POSTSCRIPT / November 15, 2015 / Sunday

By FEDERICO D. PASCUAL JR.

Opinion Columnist

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Courts not allowed to settle EDCA rows

THE ENHANCED Defense Cooperation Agreement (EDCA) with the United States is itself the best argument why the Supreme Court should invalidate it, and why President Noynoy Aquino sorely needs the advice and consent of the treaty-ratifying Senate.

The President, the country’s sole spokesman in foreign affairs, had instructed his plenipotentiary Defense Secretary Voltaire Gazmin to sign on April 28 last year the Phl-US EDCA whoseArticle XI (Resolution of Disputes) provides:

“The Parties agree to resolve any dispute under this Agreement exclusively through consultation between the Parties. Disputes and other matters subject to consultations under this Agreement shall not be referred to any national or international court, tribunal, or other similar body, or to any third party for settlement, unless otherwise agreed by the Parties.”

As the 15-1-3 anti-EDCA vote of the Senate indicates, President Aquino should have consulted first the Senate, among other brain trusts outside Malacañang , and clarified these points in Article XI before concluding the agreement:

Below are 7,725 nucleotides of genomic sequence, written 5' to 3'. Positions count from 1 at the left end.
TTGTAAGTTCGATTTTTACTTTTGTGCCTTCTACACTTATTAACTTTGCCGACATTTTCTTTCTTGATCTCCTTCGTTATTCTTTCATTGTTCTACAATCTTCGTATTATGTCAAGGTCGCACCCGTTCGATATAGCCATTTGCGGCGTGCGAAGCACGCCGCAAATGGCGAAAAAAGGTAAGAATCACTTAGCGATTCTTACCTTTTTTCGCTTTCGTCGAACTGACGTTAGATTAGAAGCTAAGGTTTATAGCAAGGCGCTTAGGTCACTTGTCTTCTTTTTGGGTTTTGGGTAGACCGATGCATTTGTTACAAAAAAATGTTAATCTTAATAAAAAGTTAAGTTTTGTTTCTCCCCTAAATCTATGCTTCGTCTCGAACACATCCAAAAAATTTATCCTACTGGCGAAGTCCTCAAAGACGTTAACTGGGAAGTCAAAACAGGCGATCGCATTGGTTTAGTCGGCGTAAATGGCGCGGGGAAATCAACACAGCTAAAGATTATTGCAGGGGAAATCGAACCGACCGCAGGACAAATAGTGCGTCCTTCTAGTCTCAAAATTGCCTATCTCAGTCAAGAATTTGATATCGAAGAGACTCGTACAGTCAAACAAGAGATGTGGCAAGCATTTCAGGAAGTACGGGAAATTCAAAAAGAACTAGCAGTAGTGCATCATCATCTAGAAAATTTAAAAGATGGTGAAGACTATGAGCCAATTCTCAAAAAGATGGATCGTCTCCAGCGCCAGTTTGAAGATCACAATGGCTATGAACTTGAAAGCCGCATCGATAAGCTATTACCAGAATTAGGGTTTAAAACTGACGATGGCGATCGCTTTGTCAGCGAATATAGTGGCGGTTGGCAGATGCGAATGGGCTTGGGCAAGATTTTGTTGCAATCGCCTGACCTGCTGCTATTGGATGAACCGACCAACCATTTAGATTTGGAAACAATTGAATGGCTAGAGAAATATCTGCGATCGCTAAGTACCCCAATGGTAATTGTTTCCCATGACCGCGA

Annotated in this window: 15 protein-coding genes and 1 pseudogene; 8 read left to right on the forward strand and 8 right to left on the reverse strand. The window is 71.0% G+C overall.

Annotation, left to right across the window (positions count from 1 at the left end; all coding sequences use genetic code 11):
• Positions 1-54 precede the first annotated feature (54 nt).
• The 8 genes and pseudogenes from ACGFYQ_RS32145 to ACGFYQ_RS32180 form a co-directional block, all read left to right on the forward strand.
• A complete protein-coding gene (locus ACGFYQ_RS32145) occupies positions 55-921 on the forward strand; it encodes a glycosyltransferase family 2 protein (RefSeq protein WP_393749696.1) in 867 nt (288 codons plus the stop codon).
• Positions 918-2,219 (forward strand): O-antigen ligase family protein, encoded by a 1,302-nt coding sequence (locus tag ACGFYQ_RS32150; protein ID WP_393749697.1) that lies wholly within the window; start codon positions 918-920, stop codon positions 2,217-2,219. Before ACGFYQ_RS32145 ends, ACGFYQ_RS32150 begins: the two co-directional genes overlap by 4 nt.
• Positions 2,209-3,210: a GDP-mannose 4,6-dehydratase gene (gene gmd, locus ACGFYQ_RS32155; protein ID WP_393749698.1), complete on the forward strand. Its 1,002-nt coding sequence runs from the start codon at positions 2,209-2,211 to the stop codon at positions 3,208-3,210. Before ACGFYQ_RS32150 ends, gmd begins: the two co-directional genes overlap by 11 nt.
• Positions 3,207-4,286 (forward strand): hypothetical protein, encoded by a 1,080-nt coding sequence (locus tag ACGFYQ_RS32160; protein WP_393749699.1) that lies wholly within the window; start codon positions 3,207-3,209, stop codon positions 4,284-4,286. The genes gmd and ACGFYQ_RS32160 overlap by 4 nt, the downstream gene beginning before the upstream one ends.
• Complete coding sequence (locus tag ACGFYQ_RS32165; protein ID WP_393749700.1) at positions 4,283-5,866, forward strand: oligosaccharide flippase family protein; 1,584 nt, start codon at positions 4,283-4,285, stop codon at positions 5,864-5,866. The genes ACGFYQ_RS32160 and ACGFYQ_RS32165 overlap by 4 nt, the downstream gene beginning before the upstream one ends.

*What is the scope of “any dispute” and “other matters” that “shall not be referred to any national or international court, tribunal, or other similar body, or to any third party for settlement”? The scope, if defined already, should be made public.

*Does “any dispute” include criminal cases involving American military personnel and Pentagon contractors already covered by Article V on criminal jurisdiction of the older Phl-US Visiting Forces Agreement? If yes, why the change in jurisdiction?

With this seeming reckless exercise of Executive discretion, one wonders if Malacañang even attempted in the negotiations to have Philippine courts acquire original jurisdiction over certain, not all, disputes or criminal cases arising from the EDCA.

• The consistent inconsistency is amazing